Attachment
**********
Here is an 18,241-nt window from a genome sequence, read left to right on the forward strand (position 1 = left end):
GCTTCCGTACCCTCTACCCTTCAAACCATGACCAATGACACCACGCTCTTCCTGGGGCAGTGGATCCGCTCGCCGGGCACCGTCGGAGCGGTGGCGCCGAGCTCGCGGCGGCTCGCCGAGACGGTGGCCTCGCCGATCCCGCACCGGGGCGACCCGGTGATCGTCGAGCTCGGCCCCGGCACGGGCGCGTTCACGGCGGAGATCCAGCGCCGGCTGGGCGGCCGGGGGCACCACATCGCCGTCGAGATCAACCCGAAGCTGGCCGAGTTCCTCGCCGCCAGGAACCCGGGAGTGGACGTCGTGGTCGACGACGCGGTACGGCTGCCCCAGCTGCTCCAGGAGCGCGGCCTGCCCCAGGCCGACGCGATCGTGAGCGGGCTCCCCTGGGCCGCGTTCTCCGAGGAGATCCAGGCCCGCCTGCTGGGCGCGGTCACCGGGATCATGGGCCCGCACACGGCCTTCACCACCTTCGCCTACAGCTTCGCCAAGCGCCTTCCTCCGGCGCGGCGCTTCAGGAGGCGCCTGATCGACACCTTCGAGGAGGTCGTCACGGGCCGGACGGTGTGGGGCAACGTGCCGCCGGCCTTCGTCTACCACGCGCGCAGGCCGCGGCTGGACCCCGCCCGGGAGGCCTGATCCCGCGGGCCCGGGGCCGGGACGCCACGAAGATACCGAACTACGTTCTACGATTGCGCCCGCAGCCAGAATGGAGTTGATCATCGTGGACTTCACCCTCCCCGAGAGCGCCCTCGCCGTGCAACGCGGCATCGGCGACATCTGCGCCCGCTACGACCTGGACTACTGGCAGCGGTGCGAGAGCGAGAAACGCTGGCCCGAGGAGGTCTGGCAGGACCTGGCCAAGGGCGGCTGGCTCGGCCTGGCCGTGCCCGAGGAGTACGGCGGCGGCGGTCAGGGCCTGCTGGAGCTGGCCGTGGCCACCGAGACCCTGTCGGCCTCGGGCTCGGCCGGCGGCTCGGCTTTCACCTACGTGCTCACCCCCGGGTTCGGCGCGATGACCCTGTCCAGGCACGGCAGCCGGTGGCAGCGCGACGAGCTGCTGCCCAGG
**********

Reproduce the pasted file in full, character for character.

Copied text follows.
Here is an 18,241-nt window from a genome sequence, read left to right on the forward strand (position 1 = left end):
GCTTCCGTACCCTCTACCCTTCAAACCATGACCAATGACACCACGCTCTTCCTGGGGCAGTGGATCCGCTCGCCGGGCACCGTCGGAGCGGTGGCGCCGAGCTCGCGGCGGCTCGCCGAGACGGTGGCCTCGCCGATCCCGCACCGGGGCGACCCGGTGATCGTCGAGCTCGGCCCCGGCACGGGCGCGTTCACGGCGGAGATCCAGCGCCGGCTGGGCGGCCGGGGGCACCACATCGCCGTCGAGATCAACCCGAAGCTGGCCGAGTTCCTCGCCGCCAGGAACCCGGGAGTGGACGTCGTGGTCGACGACGCGGTACGGCTGCCCCAGCTGCTCCAGGAGCGCGGCCTGCCCCAGGCCGACGCGATCGTGAGCGGGCTCCCCTGGGCCGCGTTCTCCGAGGAGATCCAGGCCCGCCTGCTGGGCGCGGTCACCGGGATCATGGGCCCGCACACGGCCTTCACCACCTTCGCCTACAGCTTCGCCAAGCGCCTTCCTCCGGCGCGGCGCTTCAGGAGGCGCCTGATCGACACCTTCGAGGAGGTCGTCACGGGCCGGACGGTGTGGGGCAACGTGCCGCCGGCCTTCGTCTACCACGCGCGCAGGCCGCGGCTGGACCCCGCCCGGGAGGCCTGATCCCGCGGGCCCGGGGCCGGGACGCCACGAAGATACCGAACTACGTTCTACGATTGCGCCCGCAGCCAGAATGGAGTTGATCATCGTGGACTTCACCCTCCCCGAGAGCGCCCTCGCCGTGCAACGCGGCATCGGCGACATCTGCGCCCGCTACGACCTGGACTACTGGCAGCGGTGCGAGAGCGAGAAACGCTGGCCCGAGGAGGTCTGGCAGGACCTGGCCAAGGGCGGCTGGCTCGGCCTGGCCGTGCCCGAGGAGTACGGCGGCGGCGGTCAGGGCCTGCTGGAGCTGGCCGTGGCCACCGAGACCCTGTCGGCCTCGGGCTCGGCCGGCGGCTCGGCTTTCACCTACGTGCTCACCCCCGGGTTCGGCGCGATGACCCTGTCCAGGCACGGCAGCCGGTGGCAGCGCGACGAGCTGCTGCCCAGG